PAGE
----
Monitoring the Level of Formaldehyde


Also known as HCHO, formaldehyde is a chemical that compounds hydrogen, oxygen, and carbon. It can be found in all living things. This chemical can be irritant in skin, eyes, nose and throat. However, it is an extensive regulated material, governments regulations implement standards to protect human health and the environment. This chemical is used to a wide range of valued- added products. Formaldehyde also occurs naturally in the environment. It is produced in small amounts by most living organisms as part of normal metabolic processes. 

Categories of formaldehyde regulated by (NESHAP) :

Plywood and composite wood products, Vehicle emissions, Wet formed ,fiber glass mat production, Mineral wool production, Wool fiberglass manufacturing, Manufacture of amino/phenolic resins, Wood, furniture manufacturing operations, Rubber tire manufacturing, Natural gas transmission and storage facilities, Synthetic organic chemical manufacturing industry, Organic liquid distribution operations, Taconite iron ore processing, Emissions for polyvinyl chloride and copolymers production, Oil and natural gas production facilities . Source: United States Environmental protection Agency.

The HCHO levels in typical homes are below 0.1ppm – well below the threshold that triggers irritation in most people. But newly built homes usually has a higher level of formaldehyde, even though the Department of Housing and Urban Development (HUD) have extensively evaluated and controlled the level of formaldehyde exposure.

As a very first step to monitor the level of formaldehyde is to acquire a detector, these devices are incorporated with a laser sensor to measure levels of dust particles and has a second electrochemical semiconductor sensor to measure formaldehyde and natural/synthetic organic compound levels. From that we star taking some actions such as:

Steps to lower the level of formaldehyde at home:

  • Use a HCHO meter to detect the chemical
  • Utilize air purifiers
  • Adequate ventilation
  • Make good use exhaust fans
  • Control the temperature and humidity indoors
  • Implement a no smoke policy at home
  • Make sure to select products with low or no formaldehyde for future purchases. Keep your chimney and wood burning objects clean
  • Before purchasing pressed-wood products, including building materials, cabinetry, and furniture, buyers should ask about the formaldehyde content of these products
  • Reduce humidity levels through the use of air conditioners and dehumidifiers.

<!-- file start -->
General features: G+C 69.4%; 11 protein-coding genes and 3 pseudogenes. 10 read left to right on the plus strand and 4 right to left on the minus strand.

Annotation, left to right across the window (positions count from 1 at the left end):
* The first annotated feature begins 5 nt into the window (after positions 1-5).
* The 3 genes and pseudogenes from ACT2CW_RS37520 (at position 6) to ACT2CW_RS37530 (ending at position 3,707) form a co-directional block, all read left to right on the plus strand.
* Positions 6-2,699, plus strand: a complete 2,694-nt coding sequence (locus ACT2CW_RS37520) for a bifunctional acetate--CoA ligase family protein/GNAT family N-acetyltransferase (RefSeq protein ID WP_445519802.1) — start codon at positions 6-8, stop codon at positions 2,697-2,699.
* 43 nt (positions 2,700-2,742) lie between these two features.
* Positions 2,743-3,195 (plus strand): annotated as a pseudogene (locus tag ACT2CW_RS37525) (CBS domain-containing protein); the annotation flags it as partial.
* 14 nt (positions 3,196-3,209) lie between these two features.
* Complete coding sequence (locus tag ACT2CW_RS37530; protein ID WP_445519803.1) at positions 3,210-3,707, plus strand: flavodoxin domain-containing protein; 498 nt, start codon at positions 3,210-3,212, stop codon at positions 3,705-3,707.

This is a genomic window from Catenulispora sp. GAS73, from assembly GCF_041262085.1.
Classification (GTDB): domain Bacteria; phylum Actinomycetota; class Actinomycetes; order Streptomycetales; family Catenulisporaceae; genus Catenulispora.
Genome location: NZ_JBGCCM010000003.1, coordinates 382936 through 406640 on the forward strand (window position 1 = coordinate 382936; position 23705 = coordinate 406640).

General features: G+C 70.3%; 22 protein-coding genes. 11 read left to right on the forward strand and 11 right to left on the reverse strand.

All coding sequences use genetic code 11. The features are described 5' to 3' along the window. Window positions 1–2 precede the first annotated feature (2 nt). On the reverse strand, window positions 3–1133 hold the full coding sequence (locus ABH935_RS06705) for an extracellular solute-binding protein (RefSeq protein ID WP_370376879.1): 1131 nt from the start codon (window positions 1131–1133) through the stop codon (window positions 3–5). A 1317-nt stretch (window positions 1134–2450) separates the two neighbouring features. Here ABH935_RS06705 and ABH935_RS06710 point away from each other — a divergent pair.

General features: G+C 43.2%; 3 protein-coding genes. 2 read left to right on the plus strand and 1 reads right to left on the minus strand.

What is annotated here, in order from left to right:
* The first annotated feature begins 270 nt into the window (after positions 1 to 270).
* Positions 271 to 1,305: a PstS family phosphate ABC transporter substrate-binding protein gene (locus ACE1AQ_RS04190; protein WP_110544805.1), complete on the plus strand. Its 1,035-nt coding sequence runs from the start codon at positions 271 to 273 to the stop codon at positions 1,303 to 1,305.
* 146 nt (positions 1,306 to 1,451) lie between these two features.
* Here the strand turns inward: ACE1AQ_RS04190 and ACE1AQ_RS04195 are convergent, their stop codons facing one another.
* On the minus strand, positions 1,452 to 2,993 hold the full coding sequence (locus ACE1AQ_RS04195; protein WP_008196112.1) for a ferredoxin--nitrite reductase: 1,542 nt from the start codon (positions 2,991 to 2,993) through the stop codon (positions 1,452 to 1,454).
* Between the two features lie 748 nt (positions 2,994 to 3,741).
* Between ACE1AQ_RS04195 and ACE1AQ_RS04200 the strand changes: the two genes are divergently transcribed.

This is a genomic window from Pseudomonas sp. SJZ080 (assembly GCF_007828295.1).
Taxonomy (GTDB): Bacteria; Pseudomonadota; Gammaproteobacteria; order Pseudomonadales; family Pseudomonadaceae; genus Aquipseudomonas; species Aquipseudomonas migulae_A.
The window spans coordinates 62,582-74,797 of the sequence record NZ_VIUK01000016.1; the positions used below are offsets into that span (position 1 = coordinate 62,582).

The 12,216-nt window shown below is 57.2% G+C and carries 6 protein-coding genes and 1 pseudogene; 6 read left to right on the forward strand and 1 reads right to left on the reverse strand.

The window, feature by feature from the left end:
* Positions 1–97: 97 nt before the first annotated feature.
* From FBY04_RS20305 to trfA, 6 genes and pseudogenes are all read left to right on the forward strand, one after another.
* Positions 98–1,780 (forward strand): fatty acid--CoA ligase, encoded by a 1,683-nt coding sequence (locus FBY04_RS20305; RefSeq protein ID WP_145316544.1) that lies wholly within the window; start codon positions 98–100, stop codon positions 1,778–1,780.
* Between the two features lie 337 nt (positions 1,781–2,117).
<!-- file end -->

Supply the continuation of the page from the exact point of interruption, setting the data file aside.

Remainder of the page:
Where to find more information:

The EPA offers information about the use of formaldehyde in building materials and household products. The EPA can be contacted at:

Environmental Protection Agency
Office of Radiation and Indoor Air
Indoor Environments Division
Mail Code 6609J
1200 Pennsylvania Avenue, NW.
Washington, DC 20460
202–554–1404(EPA Toxic Substance Control Act (TCSA) Assistance Line)

The U.S. Consumer Product Safety Commission (CPSC) has information about household products that contain formaldehyde. CPSC can be contacted at:

     U.S. Consumer Product Safety Commission
4330 East West Highway
Bethesda, MD 20814
1–800–638–2772 (1–800–638–CPSC)
301–595–7054 (TTY)

The U.S. Food and Drug Administration (FDA) maintains information about cosmetics and drugs that contain formaldehyde. FDA can be contacted at:

U.S. Food and Drug Administration
10903 New Hampshire Avenue
Silver Spring, MD 20993–0002
1–888–463–6332 (1–888–INFO–FDA)

The Federal Emergency Management Agency (FEMA) has information about formaldehyde exposure levels in mobile homes and trailers supplied by FEMA after Hurricane Katrina. FEMA can be contacted at:

Federal Emergency Management Agency
Post Office Box 10055
Hyattsville, MD 20782–7055
1–800–621–3362 (1–800–621–FEMA)

The Occupational Safety and Health Administration (OSHA) has information about occupational exposure limits for formaldehyde. OSHA can be contacted at:

U.S. Department of Labor
Occupational Safety and Health Administration
200 Constitution Avenue
Washington, DC 20210
1–800–321–6742 (1–800–321–OSHA)



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